By the Numb3rs Fall 2017


Welcome to By the Numb3rs

Jonathan Rubin

Now that fall is drawing to a close, we are happy to share with you this Fall 2017 issue of “By the Numb3rs”.  In it, you can read about recent developments in the Department of Mathematics as well as some accomplishments by our students and faculty. We are pleased to announce that Professor Brent Doiron was awarded a prestigious Vannevar Bush Faculty Fellowship, Professor Piotr Hajlasz was named a Fellow of the AMS, and post-doctoral associate Chengcheng Huang was awarded the selective Swartz Foundation Fellowship.

We are excited to welcome some talented additions to our department this year; see the “People” section featuring our new faculty and staff members. 

We are proud to highlight a recent Pitt mathematics major, Dr. Suren Jayasuriya, who is now doing cutting-edge, interdisciplinary research at Arizona State University.  You can also read about Victor DeCaria, a current graduate student who worked during the summer at the Bettis Laboratories as an intern.  Our Undergraduate Math Club has been highly active this fall, and we have described some of their activities related to virtual reality in the classroom.  

There are a lot of exciting events coming up this spring in the Department of Mathematics.  These include our annual Edmund R. Michalik Distinguished Lecture in Mathematics to be held in March, featuring Dr. Martin Nowak of Harvard University, who is a world expert on evolutionary dynamics.  In June, we will host “From the Fundamental Lemma to Discrete Geometry, to Formal Verification”, a conference in honor of Thomas C. Hales on the occasion of his 60th birthday.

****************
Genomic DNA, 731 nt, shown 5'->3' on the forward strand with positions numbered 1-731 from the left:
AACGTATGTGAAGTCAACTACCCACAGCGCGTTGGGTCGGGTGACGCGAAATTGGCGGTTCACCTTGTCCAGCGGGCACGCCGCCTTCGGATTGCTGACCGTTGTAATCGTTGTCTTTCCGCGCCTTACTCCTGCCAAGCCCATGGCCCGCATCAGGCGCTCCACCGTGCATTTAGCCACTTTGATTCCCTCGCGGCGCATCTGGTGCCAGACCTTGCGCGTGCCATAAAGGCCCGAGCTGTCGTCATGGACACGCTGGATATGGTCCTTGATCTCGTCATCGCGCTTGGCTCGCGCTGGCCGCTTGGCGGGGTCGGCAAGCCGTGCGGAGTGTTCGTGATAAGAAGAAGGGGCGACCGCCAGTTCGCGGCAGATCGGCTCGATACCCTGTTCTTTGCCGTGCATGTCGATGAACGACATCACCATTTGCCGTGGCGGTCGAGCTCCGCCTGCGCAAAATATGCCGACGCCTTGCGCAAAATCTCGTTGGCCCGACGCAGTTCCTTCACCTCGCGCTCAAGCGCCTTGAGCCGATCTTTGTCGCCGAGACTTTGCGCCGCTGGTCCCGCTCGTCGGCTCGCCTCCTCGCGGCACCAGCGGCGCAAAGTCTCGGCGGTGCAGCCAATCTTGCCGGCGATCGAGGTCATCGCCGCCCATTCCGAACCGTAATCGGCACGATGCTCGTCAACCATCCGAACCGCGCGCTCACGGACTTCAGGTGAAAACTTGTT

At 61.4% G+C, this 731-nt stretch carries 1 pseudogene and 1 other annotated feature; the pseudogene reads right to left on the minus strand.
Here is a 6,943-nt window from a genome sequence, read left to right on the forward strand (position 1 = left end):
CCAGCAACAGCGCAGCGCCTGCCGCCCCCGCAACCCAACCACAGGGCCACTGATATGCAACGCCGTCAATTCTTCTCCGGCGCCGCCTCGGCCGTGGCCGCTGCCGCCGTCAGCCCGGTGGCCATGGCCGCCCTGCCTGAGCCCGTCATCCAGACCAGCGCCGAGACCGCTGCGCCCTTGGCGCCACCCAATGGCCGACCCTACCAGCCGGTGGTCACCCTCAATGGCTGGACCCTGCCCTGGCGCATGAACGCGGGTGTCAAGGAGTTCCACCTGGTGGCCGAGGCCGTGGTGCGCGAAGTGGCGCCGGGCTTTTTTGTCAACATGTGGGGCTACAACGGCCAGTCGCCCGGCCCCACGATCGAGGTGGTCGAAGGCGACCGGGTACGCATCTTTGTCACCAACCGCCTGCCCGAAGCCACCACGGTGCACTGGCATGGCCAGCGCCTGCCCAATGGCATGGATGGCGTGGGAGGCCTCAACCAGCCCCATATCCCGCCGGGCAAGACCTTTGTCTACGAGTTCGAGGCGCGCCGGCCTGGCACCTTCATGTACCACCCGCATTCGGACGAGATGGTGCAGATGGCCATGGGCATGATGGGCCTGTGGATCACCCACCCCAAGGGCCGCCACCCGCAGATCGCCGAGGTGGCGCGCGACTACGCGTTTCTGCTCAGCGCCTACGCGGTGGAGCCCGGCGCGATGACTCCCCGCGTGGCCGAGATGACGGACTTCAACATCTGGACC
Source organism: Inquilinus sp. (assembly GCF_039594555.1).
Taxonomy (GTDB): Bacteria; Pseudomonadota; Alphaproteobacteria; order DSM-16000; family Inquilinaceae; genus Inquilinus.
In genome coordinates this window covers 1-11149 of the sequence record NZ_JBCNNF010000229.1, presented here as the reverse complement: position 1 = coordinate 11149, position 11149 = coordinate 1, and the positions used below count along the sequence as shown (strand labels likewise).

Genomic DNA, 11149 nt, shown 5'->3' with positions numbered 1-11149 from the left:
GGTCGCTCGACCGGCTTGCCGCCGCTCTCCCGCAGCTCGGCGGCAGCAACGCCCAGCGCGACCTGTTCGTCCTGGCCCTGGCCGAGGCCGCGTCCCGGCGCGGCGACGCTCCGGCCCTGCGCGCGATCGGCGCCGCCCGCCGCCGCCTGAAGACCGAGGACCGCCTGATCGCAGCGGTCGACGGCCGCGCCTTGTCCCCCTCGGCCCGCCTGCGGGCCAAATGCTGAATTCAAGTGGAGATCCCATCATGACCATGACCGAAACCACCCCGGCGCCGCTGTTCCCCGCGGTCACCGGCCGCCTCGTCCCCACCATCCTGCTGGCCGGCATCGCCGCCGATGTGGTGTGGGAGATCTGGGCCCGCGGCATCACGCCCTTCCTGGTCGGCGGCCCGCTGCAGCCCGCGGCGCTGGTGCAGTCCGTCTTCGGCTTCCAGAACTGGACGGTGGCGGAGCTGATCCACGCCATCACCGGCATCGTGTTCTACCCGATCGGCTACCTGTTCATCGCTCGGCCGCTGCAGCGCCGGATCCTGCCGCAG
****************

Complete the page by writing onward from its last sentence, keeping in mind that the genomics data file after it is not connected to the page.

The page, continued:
As always, please keep in touch and use the “Stay in Touch” section to fill in any news you would like to share with us.  We would love to hear from you!  Visit our web page for information on how to contact us and for the latest news about the Department.  We hope that you enjoy the newsletter, and we wish you all of the best for the new year!

-Prof. Jonathan Rubin, Department Chair

Thank you, Prof. Ivan Yotov

As Dr. Jonathan Rubin steps into his new role as Department Chair we’d like to say a very special Thank You to Professor Ivan Yotov for his 10 years of service to the University of Pittsburgh, Department of Mathematics as Department Chair. During his 10 years Ivan has been an excellent leader and champion of our Department.

As Chair Ivan worked closely with many people but in particular our Departmental Administrator and Undergraduate and Graduate Directors, Ivan Yotovwho can attest to the type of man he is -- calm under pressure, supportive, open to new ideas and overall just a great person to work with. Two areas where Ivan has had a major impact deserve special mention.

The first is the formation of the Mathematics Research Center (MRC). The MRC, organizes conferences and workshops, along with other research related activities. The department has held more than 40 conferences since the MRC started in 2012. These bring top mathematicians to Pittsburgh, and promote our research within the math community. For example this past May we hosted an international conference on:  `Nonconvexity, Nonlocality and Incompatibility: From Materials to Biology’.  Over a hundred mathematicians from all around the world participated. The invited speakers alone included people from France, Germany, Greece, Italy and Israel. Ivan was key to getting the grant that lead to the MRC, and was the one that negotiated with the administration to expand and continue it.

A second area Ivan has had a big impact is hiring. During his time as Chair he hired 21 new faculty members – more than a third of all current math faculty. As a direct result of these and other initiatives, the Math Department’s rankings have risen significantly during Ivan's tenure as Chair. So that today we are ranked in the top 25 Math Departments in the nation.

- Prof. Paul Gartside, Undergraduate Director

Prof. Jonathan Rubin, on Becoming the New Chair